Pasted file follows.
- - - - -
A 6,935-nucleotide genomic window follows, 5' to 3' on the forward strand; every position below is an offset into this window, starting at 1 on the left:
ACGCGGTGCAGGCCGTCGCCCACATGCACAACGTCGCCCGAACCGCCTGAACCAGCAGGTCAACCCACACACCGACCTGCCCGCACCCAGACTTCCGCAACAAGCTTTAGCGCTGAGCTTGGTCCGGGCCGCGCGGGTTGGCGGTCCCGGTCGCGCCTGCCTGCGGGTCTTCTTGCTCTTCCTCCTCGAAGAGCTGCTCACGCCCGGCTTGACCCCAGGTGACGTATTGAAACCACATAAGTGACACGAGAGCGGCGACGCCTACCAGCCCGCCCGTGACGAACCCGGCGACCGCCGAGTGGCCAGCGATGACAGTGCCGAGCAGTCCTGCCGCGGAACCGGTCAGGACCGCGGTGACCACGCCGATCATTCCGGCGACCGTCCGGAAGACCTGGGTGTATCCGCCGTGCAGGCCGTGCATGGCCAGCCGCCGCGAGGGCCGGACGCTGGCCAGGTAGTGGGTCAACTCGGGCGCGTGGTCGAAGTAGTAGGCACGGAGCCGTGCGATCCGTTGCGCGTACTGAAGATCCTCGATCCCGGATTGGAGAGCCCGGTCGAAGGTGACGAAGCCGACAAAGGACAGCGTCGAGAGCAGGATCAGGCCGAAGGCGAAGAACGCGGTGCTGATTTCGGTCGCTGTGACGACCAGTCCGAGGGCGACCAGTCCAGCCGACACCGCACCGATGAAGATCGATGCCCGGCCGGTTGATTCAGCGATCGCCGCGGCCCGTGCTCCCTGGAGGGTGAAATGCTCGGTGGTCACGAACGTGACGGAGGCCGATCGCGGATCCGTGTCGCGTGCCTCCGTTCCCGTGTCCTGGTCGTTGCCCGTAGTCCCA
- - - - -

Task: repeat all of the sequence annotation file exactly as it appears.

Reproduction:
A 6,935-nucleotide genomic window follows, 5' to 3' on the forward strand; every position below is an offset into this window, starting at 1 on the left:
ACGCGGTGCAGGCCGTCGCCCACATGCACAACGTCGCCCGAACCGCCTGAACCAGCAGGTCAACCCACACACCGACCTGCCCGCACCCAGACTTCCGCAACAAGCTTTAGCGCTGAGCTTGGTCCGGGCCGCGCGGGTTGGCGGTCCCGGTCGCGCCTGCCTGCGGGTCTTCTTGCTCTTCCTCCTCGAAGAGCTGCTCACGCCCGGCTTGACCCCAGGTGACGTATTGAAACCACATAAGTGACACGAGAGCGGCGACGCCTACCAGCCCGCCCGTGACGAACCCGGCGACCGCCGAGTGGCCAGCGATGACAGTGCCGAGCAGTCCTGCCGCGGAACCGGTCAGGACCGCGGTGACCACGCCGATCATTCCGGCGACCGTCCGGAAGACCTGGGTGTATCCGCCGTGCAGGCCGTGCATGGCCAGCCGCCGCGAGGGCCGGACGCTGGCCAGGTAGTGGGTCAACTCGGGCGCGTGGTCGAAGTAGTAGGCACGGAGCCGTGCGATCCGTTGCGCGTACTGAAGATCCTCGATCCCGGATTGGAGAGCCCGGTCGAAGGTGACGAAGCCGACAAAGGACAGCGTCGAGAGCAGGATCAGGCCGAAGGCGAAGAACGCGGTGCTGATTTCGGTCGCTGTGACGACCAGTCCGAGGGCGACCAGTCCAGCCGACACCGCACCGATGAAGATCGATGCCCGGCCGGTTGATTCAGCGATCGCCGCGGCCCGTGCTCCCTGGAGGGTGAAATGCTCGGTGGTCACGAACGTGACGGAGGCCGATCGCGGATCCGTGTCGCGTGCCTCCGTTCCCGTGTCCTGGTCGTTGCCCGTAGTCCCA